Arson suspected as 130 killed in deadliest-ever Australian wildfires

Towering flames razed entire towns in southeastern Australia over the weekend and burned fleeing residents in their cars. Amid a death toll of 130 people, investigators said they believe arson may be behind at least some of the blazes.

'There's no words to describe it, other than it's mass murder': PM Rudd

A police officer inspects a burnt car in Kinglake, northeast of Melbourne, on Sunday. ((Associated Press))

In the deadliest fire disaster in Australia's history, towering flames destroyed entire towns and killed at least 130 people in the country's southeast over the weekend, including some who were burned as they tried to escape by car.

Investigators said Monday they believe arson may be behind at least some of more than 400 fires that tore a path across a vast swath of the state of Victoria over the weekend. Prime Minister Kevin Rudd, visibly upset during a television interview, reflected national disgust at the idea. 

"What do you say about anyone like that?" Rudd said. "There's no words to describe it, other than it's mass murder."

Police have sealed off at least two towns — Marysville and Kinglake — where dozens of deaths occurred and have set up roadside checkpoints to control access to the area.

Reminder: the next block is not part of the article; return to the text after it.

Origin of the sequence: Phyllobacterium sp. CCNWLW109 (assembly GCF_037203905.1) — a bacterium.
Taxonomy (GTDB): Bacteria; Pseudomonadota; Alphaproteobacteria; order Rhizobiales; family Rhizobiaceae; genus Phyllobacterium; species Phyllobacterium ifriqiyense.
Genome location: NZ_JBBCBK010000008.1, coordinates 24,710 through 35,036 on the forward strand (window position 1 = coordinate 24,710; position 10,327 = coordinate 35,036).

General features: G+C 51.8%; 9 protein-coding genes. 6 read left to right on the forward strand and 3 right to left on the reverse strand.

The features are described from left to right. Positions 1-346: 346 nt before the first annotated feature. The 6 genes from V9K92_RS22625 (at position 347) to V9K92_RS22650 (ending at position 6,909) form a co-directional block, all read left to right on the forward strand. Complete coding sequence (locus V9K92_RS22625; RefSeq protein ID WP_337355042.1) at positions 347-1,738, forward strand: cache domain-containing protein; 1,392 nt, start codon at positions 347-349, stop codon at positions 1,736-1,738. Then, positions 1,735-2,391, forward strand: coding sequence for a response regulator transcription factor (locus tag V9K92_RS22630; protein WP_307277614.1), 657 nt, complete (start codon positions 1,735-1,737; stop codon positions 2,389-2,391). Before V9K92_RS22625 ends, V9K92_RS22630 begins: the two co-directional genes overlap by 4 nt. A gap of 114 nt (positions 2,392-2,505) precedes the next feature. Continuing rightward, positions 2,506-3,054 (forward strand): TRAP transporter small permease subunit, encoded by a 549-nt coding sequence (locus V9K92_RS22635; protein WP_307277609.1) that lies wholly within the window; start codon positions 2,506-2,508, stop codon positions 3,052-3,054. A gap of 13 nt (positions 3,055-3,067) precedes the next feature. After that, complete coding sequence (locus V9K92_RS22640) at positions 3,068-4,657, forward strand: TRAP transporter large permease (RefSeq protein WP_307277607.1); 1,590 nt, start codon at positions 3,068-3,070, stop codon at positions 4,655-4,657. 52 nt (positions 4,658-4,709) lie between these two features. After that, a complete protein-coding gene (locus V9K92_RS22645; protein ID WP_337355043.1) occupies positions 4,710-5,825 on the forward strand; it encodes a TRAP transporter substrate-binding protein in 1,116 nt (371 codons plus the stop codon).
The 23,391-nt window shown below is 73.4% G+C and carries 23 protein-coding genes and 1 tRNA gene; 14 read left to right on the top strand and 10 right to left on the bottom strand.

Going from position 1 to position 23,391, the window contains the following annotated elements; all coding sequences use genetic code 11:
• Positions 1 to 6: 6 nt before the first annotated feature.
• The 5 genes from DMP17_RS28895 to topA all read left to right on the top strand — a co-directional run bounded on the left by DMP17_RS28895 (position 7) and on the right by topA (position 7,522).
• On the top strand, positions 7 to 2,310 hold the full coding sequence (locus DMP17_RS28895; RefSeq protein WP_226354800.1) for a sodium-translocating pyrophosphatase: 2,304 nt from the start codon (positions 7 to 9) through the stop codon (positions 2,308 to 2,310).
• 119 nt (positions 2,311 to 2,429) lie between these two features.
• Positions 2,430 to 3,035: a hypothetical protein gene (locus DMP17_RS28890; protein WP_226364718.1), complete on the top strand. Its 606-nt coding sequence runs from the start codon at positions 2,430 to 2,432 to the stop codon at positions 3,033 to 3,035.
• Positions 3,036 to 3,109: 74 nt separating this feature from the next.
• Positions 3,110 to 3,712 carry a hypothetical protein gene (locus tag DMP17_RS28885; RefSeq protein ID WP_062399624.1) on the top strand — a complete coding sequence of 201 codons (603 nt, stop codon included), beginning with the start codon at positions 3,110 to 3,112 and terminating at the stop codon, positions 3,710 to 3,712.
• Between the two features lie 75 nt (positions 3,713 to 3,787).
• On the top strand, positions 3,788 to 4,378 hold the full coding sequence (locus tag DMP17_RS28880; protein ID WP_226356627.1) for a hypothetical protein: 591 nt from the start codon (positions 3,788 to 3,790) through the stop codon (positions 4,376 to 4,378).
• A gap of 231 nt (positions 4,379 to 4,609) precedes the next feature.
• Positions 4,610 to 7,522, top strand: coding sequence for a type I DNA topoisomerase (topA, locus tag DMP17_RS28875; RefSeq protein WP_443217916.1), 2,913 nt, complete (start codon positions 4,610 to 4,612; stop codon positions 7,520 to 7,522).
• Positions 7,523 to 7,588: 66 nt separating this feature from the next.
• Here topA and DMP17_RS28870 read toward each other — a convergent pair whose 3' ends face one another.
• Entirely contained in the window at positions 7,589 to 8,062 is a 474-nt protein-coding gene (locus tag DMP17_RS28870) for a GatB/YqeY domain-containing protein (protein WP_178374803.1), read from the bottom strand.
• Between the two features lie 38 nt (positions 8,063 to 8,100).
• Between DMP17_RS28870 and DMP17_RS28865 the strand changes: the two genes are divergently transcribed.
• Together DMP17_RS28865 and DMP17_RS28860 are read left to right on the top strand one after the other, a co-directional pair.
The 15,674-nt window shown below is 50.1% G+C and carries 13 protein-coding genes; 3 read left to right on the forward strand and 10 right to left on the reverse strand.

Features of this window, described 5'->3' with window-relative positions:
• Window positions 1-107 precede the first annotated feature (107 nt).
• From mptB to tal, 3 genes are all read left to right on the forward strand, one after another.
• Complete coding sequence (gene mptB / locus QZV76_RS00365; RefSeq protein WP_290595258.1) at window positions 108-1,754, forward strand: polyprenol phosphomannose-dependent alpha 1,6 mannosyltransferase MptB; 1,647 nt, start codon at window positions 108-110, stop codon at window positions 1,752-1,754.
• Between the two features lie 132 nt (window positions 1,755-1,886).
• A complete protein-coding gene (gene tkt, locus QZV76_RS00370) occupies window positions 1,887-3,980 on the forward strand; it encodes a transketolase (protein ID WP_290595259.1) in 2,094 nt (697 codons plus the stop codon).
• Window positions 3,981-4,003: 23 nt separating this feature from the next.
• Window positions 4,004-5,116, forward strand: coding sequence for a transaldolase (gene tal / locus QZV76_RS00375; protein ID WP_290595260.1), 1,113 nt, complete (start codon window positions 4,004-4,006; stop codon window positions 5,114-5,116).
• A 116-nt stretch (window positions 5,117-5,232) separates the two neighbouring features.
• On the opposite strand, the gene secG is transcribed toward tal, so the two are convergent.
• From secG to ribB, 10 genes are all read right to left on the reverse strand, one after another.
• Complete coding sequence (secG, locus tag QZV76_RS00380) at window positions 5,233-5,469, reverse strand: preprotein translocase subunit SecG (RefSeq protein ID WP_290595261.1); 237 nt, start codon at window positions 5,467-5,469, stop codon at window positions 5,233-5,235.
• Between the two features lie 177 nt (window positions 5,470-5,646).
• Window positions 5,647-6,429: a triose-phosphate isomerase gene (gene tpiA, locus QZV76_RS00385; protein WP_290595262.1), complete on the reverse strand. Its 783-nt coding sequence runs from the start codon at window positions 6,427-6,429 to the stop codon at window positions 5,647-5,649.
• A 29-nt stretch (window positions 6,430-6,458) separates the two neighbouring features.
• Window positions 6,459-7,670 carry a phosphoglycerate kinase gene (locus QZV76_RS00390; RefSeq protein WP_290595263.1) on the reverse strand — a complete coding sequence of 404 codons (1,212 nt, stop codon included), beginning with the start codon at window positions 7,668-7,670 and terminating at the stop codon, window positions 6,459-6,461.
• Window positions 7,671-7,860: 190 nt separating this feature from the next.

Victoria Police Commissioner Christine Nixon said specialist fire investigators were on the ground at one fire site, in Churchill, east of Melbourne, and would go to others.

Several brushfires swept through Victoria during a brutal heat wave. Thirty fires were still burning out of control late Sunday and were tearing through several small towns north of Melbourne, the state capital.

At least 750 homes, most in the Kinglake district, have been destroyed.

"Hell in all its fury has visited the good people of Victoria," Rudd told reporters as he toured the fire zone on Sunday. "It's an appalling tragedy for the nation."

Fire officials said they expected it will take days before they're able to bring the wildfires under control, even if temperatures, which eased somewhat Saturday night, remained below the record high levels recorded in the past couple of weeks.

Marysville and several hamlets in the Kinglake district, both about 100 kilometres north Melbourne, have been largely razed by a wall of flames.

The official death toll has continued to rise since Saturday night when the weather cooled enough to allow rescue teams to scour homes.

Police said charred bodies have been found in cars in at least two places.

At least 80 people were admitted to hospital with burns. Dr. John Coleridge of Alfred Hospital, one of the largest in the fire zone, said injuries ranged from scorches on the feet of people who fled across burning ground to life-threatening burns.

Australia's previous worst fires were in 1983. They killed 75 people and razed more than 3,000 homes in Victoria and South Australia state. Seventy-one people died and 650 buildings were destroyed in 1939.

Wildfires are common during the Australian summer.

Government research shows about half of the roughly 60,000 fires each year are deliberately lit or suspicious. Lightning and people using machinery near dry brush are other causes.

With files from the Associated Press